• Include ALL assessments/reports. Even professionals such as physical therapists, who are not considered “acceptable medical sources” by SSA, may help your case, they just won’t be given as much weight.
  • Submit VERY detailed notes including: frequency, severity, and duration of symptoms, and “functional limitations,” (i.e., difficulty performing activities of daily living at home and at work such as getting out of bed in the morning, getting dressed, using a computer, etc.). Ask for feedback from friends, family, or co-workers and include any symptoms they may have noticed (i.e., speech difficulties, problems focusing, etc.).
  • Do not focus exclusively on physical impairments. Many claims ultimately win approval by demonstrating a combination of both physical and mental impairments. If you are experiencing symptoms of depression, consult a psychologist of psychiatrist for an evaluation.
  • File for spousal and/or children’s benefits , if eligible. Visit http://www.ssa.gov/pubs/10085.html for more information.
  • Keep copies of everything you send to the Social Security Administration. This is imperative and will help you track the status of your case and replace any lost documentation quickly and easily.
  • Regularly call for case updates. Note that it is the Disability Determination Services (DDS) Examiner who is most likely to know the status of your case. Contact your local Social Security Office for the DDS office phone number.

ON APPEAL

  • Appeal within 60 days of receiving a denial notice. Failure to do so is a common “killer” of disability applications. Appeal online and make the process quicker and easier.
  • File a “Request for Reconsideration,” not a new claim. Although you are not filing a new claim, be sure to update your claim. Submit a new RFC and any new information on your condition, limitations, treatment, etc.
  • Send all written documentation via certified mail.
  • Consider hiring representation, especially if you have been denied benefits previously.

In summary, learn as much as you can about this process before you apply. Doing so may allow you to reduce your wait time and make the transition from work to disability quicker and easier for everyone involved.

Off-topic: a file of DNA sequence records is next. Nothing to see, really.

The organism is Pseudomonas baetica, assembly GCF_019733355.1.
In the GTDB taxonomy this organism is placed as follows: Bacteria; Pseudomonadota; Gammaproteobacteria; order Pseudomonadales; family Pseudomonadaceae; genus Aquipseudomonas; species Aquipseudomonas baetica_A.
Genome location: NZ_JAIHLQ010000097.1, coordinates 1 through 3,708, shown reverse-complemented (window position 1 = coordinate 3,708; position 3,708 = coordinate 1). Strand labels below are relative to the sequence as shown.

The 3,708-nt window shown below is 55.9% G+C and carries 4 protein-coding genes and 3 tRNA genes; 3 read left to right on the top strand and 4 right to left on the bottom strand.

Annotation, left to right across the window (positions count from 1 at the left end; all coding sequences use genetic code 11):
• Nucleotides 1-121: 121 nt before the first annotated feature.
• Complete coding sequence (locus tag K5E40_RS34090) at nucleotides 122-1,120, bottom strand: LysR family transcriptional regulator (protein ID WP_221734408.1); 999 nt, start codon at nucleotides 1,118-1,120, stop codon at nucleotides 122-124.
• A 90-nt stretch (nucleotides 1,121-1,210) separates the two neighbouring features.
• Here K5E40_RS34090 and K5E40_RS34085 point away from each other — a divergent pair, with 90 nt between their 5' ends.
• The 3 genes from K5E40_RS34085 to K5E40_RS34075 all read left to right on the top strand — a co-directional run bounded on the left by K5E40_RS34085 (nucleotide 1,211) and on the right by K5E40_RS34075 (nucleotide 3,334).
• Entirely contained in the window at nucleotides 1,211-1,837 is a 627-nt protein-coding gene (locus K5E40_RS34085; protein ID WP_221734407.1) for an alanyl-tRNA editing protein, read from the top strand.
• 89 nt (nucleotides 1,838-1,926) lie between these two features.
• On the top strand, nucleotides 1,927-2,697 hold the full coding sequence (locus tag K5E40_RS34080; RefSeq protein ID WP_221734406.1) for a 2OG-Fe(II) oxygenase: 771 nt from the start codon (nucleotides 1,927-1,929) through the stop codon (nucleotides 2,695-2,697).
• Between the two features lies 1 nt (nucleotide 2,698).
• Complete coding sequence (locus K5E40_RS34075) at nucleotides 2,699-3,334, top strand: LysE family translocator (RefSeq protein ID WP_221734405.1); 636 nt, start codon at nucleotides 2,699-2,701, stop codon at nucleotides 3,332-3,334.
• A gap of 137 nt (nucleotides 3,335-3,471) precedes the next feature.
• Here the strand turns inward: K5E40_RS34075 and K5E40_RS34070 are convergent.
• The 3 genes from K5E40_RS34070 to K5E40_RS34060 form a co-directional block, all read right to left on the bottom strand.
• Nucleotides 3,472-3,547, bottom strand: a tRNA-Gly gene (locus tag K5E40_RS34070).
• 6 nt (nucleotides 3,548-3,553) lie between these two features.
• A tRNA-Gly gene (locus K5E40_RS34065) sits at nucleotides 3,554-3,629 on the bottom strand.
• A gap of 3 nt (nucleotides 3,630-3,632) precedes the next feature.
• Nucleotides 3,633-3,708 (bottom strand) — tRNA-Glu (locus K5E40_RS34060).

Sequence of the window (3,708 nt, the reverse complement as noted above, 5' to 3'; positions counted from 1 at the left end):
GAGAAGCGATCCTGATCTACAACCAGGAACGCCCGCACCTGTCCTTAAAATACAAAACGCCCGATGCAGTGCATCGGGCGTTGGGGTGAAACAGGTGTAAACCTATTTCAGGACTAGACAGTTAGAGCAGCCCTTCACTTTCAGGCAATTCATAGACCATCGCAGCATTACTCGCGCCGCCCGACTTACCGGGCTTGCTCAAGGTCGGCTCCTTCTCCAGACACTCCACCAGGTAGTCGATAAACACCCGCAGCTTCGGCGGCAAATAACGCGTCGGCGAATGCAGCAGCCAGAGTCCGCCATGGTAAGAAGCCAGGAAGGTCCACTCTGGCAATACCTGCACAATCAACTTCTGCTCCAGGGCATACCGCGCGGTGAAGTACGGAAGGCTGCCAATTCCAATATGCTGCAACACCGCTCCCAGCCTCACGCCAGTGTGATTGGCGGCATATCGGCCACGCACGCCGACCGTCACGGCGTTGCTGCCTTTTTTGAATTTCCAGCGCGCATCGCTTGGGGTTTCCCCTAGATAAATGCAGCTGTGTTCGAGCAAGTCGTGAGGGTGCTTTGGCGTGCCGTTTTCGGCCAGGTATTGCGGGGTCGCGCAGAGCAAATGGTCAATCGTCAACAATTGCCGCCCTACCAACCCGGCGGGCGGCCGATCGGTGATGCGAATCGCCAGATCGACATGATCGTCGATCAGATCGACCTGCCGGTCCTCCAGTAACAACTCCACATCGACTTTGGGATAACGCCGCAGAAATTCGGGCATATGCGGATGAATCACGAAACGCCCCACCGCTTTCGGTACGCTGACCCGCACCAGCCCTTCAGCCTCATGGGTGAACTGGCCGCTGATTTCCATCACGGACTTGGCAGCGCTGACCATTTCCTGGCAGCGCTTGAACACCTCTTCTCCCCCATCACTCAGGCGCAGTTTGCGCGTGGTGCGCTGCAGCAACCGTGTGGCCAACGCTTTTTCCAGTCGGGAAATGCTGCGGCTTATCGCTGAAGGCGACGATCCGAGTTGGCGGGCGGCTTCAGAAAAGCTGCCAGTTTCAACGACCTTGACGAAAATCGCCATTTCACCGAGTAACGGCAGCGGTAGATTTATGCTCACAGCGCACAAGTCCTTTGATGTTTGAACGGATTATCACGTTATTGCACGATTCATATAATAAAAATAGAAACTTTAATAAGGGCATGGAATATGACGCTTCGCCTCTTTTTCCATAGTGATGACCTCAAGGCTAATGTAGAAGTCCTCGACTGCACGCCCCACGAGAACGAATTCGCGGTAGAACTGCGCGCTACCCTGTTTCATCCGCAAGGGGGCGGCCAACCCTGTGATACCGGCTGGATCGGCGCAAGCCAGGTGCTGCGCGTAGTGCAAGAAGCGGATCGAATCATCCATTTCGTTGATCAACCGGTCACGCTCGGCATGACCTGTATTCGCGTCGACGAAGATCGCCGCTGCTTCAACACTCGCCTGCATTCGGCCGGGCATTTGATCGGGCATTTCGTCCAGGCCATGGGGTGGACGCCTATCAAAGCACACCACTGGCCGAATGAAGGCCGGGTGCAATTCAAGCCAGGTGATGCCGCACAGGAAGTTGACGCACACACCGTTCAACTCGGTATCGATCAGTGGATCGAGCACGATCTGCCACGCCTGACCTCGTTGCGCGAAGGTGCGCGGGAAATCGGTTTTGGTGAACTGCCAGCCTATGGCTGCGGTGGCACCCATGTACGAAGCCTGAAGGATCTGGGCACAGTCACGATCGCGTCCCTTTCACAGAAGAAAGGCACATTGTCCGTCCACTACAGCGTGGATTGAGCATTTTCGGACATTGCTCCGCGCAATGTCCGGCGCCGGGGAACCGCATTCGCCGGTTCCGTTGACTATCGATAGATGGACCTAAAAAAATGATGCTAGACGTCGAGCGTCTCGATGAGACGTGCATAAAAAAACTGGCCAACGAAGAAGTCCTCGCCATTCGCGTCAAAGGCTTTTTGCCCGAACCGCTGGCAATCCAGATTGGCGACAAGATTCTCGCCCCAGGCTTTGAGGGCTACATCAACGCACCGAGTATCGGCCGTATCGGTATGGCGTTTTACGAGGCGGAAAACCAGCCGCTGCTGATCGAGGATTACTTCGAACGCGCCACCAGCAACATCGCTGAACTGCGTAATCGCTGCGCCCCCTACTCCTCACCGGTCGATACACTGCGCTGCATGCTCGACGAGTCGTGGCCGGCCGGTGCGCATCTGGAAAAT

Don’t qualify for disability insurance? Apply for an RFC instead.

What if you don’t meet the SSA’s medical guidelines? You can still qualify for disability benefits through what’s known as a Residual Functional Capacity (RFC) evaluation.

The basic medical qualification for disability benefits with Parkinson’s disease states that you’ll need to have difficulty with movement in at least two extremities that makes it impossible for you to preform dexterous movement, walk, or stand. But through an RFC, you will need to work with your doctor to prove that your condition makes it impossible for you to do any work you are qualified for.

Let’s say you’re 60 years old and your Parkinson’s severely affects one of your legs, but you can still walk. You may not walk quite as well as most people, but you’re not restricted to a wheelchair. This would likely not qualify medically via the Blue Book, but you could still qualify if you can prove that you cannot work at your current job. This would be possible if you were on your feet all day, such as working construction or retail.

Older applicants also have a much easier time getting approved for Social Security benefits through an RFC because the SSA believes older adults are harder to retrain and thus unable to take an easier desk job.

If you have been diagnosed with young-onset Parkinson’s disease, however, you may have a more challenging time getting approved. This is especially true if you hold a college degree and you work at a desk job. If you experience a similar situation to the example above where you cannot walk, the SSA will argue that you do not need to walk to earn income at your desk job.

You can download an RFC for your doctor to fill out on your behalf online. Be sure to submit as much medical evidence as possible when applying for disability benefits, especially when you are unable to meet the SSA’s listing for Parkinson’s disease. With strong medical evidence, you could still qualify for disability benefits.